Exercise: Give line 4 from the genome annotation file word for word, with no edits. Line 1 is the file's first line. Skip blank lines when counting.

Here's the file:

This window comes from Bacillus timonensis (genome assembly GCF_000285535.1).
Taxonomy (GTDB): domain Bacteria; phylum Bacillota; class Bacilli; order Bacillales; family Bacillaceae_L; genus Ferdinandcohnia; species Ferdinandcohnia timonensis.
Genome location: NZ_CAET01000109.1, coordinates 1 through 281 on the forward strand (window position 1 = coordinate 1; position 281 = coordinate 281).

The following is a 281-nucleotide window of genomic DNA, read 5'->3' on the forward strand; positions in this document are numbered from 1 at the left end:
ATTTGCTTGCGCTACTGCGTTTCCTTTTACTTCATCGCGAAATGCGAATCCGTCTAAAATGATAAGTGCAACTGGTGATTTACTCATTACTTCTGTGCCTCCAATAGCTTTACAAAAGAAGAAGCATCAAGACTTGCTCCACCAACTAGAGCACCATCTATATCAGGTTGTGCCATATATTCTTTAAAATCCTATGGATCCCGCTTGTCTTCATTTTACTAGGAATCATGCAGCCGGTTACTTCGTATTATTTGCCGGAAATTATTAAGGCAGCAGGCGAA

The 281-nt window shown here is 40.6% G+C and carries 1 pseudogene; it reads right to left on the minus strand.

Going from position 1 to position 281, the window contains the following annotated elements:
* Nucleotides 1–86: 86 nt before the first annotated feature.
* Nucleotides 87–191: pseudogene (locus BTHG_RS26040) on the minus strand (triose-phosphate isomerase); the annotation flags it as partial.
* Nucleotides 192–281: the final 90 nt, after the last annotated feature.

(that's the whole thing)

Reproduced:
The following is a 281-nucleotide window of genomic DNA, read 5'->3' on the forward strand; positions in this document are numbered from 1 at the left end: